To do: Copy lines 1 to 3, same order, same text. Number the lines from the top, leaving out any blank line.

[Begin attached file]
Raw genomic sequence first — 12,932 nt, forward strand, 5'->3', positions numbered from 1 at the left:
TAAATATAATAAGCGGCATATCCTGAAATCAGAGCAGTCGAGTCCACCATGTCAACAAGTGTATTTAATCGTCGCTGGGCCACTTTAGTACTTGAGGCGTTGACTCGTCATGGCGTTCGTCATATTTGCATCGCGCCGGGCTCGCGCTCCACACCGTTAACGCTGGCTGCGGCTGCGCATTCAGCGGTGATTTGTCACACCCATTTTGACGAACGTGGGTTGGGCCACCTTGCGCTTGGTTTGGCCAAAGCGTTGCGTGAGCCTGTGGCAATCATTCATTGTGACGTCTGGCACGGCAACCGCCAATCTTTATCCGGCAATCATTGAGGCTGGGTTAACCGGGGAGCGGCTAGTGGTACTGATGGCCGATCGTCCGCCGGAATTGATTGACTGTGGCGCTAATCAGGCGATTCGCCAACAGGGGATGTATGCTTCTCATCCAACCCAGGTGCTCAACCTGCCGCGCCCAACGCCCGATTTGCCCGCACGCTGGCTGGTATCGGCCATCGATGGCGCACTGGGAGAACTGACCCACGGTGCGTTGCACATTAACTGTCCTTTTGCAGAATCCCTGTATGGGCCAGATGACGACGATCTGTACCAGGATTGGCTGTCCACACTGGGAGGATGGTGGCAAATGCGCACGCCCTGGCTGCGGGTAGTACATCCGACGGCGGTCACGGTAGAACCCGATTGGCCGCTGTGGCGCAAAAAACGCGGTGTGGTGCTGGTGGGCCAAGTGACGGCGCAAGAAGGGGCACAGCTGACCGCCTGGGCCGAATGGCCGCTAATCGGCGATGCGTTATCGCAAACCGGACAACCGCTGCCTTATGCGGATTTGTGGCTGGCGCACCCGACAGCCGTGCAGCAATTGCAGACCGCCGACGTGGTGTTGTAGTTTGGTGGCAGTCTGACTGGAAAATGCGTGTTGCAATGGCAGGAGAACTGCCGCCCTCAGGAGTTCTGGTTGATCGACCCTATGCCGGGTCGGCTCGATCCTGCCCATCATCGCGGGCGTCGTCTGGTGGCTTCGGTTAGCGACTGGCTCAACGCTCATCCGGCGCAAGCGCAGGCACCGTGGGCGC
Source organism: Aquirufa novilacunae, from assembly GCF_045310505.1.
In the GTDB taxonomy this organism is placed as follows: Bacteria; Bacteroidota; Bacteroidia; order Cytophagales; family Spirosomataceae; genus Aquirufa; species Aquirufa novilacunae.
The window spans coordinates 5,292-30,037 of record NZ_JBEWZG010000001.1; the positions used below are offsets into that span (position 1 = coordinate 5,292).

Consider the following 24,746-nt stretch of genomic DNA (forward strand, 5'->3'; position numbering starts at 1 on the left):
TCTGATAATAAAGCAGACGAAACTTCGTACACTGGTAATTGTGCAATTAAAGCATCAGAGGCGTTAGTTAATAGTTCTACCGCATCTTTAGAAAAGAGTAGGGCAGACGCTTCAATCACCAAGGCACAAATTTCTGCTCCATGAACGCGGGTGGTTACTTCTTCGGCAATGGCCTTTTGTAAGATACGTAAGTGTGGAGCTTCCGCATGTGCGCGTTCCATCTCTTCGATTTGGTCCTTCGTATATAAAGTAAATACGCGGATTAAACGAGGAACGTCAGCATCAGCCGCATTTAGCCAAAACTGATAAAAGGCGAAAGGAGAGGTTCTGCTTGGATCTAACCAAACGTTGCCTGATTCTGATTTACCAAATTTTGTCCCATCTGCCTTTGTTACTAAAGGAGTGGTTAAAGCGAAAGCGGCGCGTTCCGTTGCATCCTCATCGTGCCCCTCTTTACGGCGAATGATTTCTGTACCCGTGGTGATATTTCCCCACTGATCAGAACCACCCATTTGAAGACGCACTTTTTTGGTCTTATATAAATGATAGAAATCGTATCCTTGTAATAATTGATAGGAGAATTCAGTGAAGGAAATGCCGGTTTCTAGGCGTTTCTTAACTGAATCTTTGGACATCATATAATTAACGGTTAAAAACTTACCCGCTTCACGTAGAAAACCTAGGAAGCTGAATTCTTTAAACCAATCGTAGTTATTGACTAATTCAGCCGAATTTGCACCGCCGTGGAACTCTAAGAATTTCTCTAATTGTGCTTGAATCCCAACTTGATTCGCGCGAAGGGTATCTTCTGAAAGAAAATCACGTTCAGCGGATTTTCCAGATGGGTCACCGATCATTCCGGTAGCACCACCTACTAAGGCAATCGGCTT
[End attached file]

Raw genomic sequence first — 12,932 nt, forward strand, 5'->3', positions numbered from 1 at the left:
TAAATATAATAAGCGGCATATCCTGAAATCAGAGCAGTCGAGTCCACCATGTCAACAAGTGTATTTAATCGTCGCTGGGCCACTTTAGTACTTGAGGCGTTGACTCGTCATGGCGTTCGTCATATTTGCATCGCGCCGGGCTCGCGCTCCACACCGTTAACGCTGGCTGCGGCTGCGCATTCAGCGGTGATTTGTCACACCCATTTTGACGAACGTGGGTTGGGCCACCTTGCGCTTGGTTTGGCCAAAGCGTTGCGTGAGCCTGTGGCAATCATTCATTGTGACGTCTGGCACGGCAACCGCCAATCTTTATCCGGCAATCATTGAGGCTGGGTTAACCGGGGAGCGGCTAGTGGTACTGATGGCCGATCGTCCGCCGGAATTGATTGACTGTGGCGCTAATCAGGCGATTCGCCAACAGGGGATGTATGCTTCTCATCCAACCCAGGTGCTCAACCTGCCGCGCCCAACGCCCGATTTGCCCGCACGCTGGCTGGTATCGGCCATCGATGGCGCACTGGGAGAACTGACCCACGGTGCGTTGCACATTAACTGTCCTTTTGCAGAATCCCTGTATGGGCCAGATGACGACGATCTGTACCAGGATTGGCTGTCCACACTGGGAGGATGGTGGCAAATGCGCACGCCCTGGCTGCGGGTAGTACATCCGACGGCGGTCACGGTAGAACCCGATTGGCCGCTGTGGCGCAAAAAACGCGGTGTGGTGCTGGTGGGCCAAGTGACGGCGCAAGAAGGGGCACAGCTGACCGCCTGGGCCGAATGGCCGCTAATCGGCGATGCGTTATCGCAAACCGGACAACCGCTGCCTTATGCGGATTTGTGGCTGGCGCACCCGACAGCCGTGCAGCAATTGCAGACCGCCGACGTGGTGTTGTAGTTTGGTGGCAGTCTGACTGGAAAATGCGTGTTGCAATGGCAGGAGAACTGCCGCCCTCAGGAGTTCTGGTTGATCGACCCTATGCCGGGTCGGCTCGATCCTGCCCATCATCGCGGGCGTCGTCTGGTGGCTTCGGTTAGCGACTGGCTCAACGCTCATCCGGCGCAAGCGCAGGCACCGTGGGCGC
Source organism: Aquirufa novilacunae, from assembly GCF_045310505.1.